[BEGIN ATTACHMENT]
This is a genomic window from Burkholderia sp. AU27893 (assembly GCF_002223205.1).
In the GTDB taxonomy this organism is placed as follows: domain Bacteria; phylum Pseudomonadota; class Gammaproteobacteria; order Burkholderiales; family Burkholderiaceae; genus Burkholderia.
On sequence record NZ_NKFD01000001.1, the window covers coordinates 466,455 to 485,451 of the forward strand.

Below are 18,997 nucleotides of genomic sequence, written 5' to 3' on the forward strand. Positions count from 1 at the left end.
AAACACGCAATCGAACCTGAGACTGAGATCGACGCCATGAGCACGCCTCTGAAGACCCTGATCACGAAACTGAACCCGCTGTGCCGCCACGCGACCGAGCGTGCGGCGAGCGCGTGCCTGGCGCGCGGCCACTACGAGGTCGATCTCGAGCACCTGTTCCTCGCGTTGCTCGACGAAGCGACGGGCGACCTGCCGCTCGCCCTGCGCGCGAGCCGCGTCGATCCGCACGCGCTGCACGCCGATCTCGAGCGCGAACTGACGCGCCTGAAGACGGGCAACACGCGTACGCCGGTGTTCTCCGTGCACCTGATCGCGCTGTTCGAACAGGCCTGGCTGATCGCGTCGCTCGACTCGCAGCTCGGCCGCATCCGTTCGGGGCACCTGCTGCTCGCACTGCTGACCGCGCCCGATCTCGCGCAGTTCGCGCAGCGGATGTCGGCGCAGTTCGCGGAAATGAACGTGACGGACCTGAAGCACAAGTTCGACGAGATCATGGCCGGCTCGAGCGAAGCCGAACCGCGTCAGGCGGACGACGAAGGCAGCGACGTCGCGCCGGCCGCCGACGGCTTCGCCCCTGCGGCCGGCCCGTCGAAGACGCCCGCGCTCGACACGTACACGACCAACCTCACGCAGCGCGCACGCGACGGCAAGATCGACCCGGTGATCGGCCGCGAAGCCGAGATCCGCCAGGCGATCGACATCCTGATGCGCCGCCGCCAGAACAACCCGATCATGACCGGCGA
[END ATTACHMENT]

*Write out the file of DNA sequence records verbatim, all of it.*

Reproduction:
This is a genomic window from Burkholderia sp. AU27893 (assembly GCF_002223205.1).
In the GTDB taxonomy this organism is placed as follows: domain Bacteria; phylum Pseudomonadota; class Gammaproteobacteria; order Burkholderiales; family Burkholderiaceae; genus Burkholderia.
On sequence record NZ_NKFD01000001.1, the window covers coordinates 466,455 to 485,451 of the forward strand.

Below are 18,997 nucleotides of genomic sequence, written 5' to 3' on the forward strand. Positions count from 1 at the left end.
AAACACGCAATCGAACCTGAGACTGAGATCGACGCCATGAGCACGCCTCTGAAGACCCTGATCACGAAACTGAACCCGCTGTGCCGCCACGCGACCGAGCGTGCGGCGAGCGCGTGCCTGGCGCGCGGCCACTACGAGGTCGATCTCGAGCACCTGTTCCTCGCGTTGCTCGACGAAGCGACGGGCGACCTGCCGCTCGCCCTGCGCGCGAGCCGCGTCGATCCGCACGCGCTGCACGCCGATCTCGAGCGCGAACTGACGCGCCTGAAGACGGGCAACACGCGTACGCCGGTGTTCTCCGTGCACCTGATCGCGCTGTTCGAACAGGCCTGGCTGATCGCGTCGCTCGACTCGCAGCTCGGCCGCATCCGTTCGGGGCACCTGCTGCTCGCACTGCTGACCGCGCCCGATCTCGCGCAGTTCGCGCAGCGGATGTCGGCGCAGTTCGCGGAAATGAACGTGACGGACCTGAAGCACAAGTTCGACGAGATCATGGCCGGCTCGAGCGAAGCCGAACCGCGTCAGGCGGACGACGAAGGCAGCGACGTCGCGCCGGCCGCCGACGGCTTCGCCCCTGCGGCCGGCCCGTCGAAGACGCCCGCGCTCGACACGTACACGACCAACCTCACGCAGCGCGCACGCGACGGCAAGATCGACCCGGTGATCGGCCGCGAAGCCGAGATCCGCCAGGCGATCGACATCCTGATGCGCCGCCGCCAGAACAACCCGATCATGACCGGCGA